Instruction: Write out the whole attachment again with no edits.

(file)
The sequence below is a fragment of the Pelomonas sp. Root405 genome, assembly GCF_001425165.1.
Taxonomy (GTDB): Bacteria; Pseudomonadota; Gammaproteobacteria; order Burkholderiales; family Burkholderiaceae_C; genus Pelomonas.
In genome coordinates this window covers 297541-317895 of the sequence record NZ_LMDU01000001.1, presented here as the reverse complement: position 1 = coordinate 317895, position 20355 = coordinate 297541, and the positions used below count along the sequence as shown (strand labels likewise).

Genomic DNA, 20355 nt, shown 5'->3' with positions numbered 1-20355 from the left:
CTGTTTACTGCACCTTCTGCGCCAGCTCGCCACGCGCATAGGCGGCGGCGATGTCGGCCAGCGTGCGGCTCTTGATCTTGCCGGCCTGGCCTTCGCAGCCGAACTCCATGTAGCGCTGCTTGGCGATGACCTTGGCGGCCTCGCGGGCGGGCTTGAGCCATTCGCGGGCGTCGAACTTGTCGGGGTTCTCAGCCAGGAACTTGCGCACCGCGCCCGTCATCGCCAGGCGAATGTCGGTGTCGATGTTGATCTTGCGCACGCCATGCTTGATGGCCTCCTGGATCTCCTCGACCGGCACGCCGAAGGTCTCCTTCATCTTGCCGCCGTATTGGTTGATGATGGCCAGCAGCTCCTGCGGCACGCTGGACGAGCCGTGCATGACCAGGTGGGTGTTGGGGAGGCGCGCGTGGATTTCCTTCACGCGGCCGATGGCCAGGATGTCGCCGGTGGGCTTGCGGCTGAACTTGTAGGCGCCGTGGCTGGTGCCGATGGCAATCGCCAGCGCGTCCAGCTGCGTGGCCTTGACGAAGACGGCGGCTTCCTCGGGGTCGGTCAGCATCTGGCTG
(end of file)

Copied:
The sequence below is a fragment of the Pelomonas sp. Root405 genome, assembly GCF_001425165.1.
Taxonomy (GTDB): Bacteria; Pseudomonadota; Gammaproteobacteria; order Burkholderiales; family Burkholderiaceae_C; genus Pelomonas.
In genome coordinates this window covers 297541-317895 of the sequence record NZ_LMDU01000001.1, presented here as the reverse complement: position 1 = coordinate 317895, position 20355 = coordinate 297541, and the positions used below count along the sequence as shown (strand labels likewise).

Genomic DNA, 20355 nt, shown 5'->3' with positions numbered 1-20355 from the left:
CTGTTTACTGCACCTTCTGCGCCAGCTCGCCACGCGCATAGGCGGCGGCGATGTCGGCCAGCGTGCGGCTCTTGATCTTGCCGGCCTGGCCTTCGCAGCCGAACTCCATGTAGCGCTGCTTGGCGATGACCTTGGCGGCCTCGCGGGCGGGCTTGAGCCATTCGCGGGCGTCGAACTTGTCGGGGTTCTCAGCCAGGAACTTGCGCACCGCGCCCGTCATCGCCAGGCGAATGTCGGTGTCGATGTTGATCTTGCGCACGCCATGCTTGATGGCCTCCTGGATCTCCTCGACCGGCACGCCGAAGGTCTCCTTCATCTTGCCGCCGTATTGGTTGATGATGGCCAGCAGCTCCTGCGGCACGCTGGACGAGCCGTGCATGACCAGGTGGGTGTTGGGGAGGCGCGCGTGGATTTCCTTCACGCGGCCGATGGCCAGGATGTCGCCGGTGGGCTTGCGGCTGAACTTGTAGGCGCCGTGGCTGGTGCCGATGGCAATCGCCAGCGCGTCCAGCTGCGTGGCCTTGACGAAGACGGCGGCTTCCTCGGGGTCGGTCAGCATCTGGCTG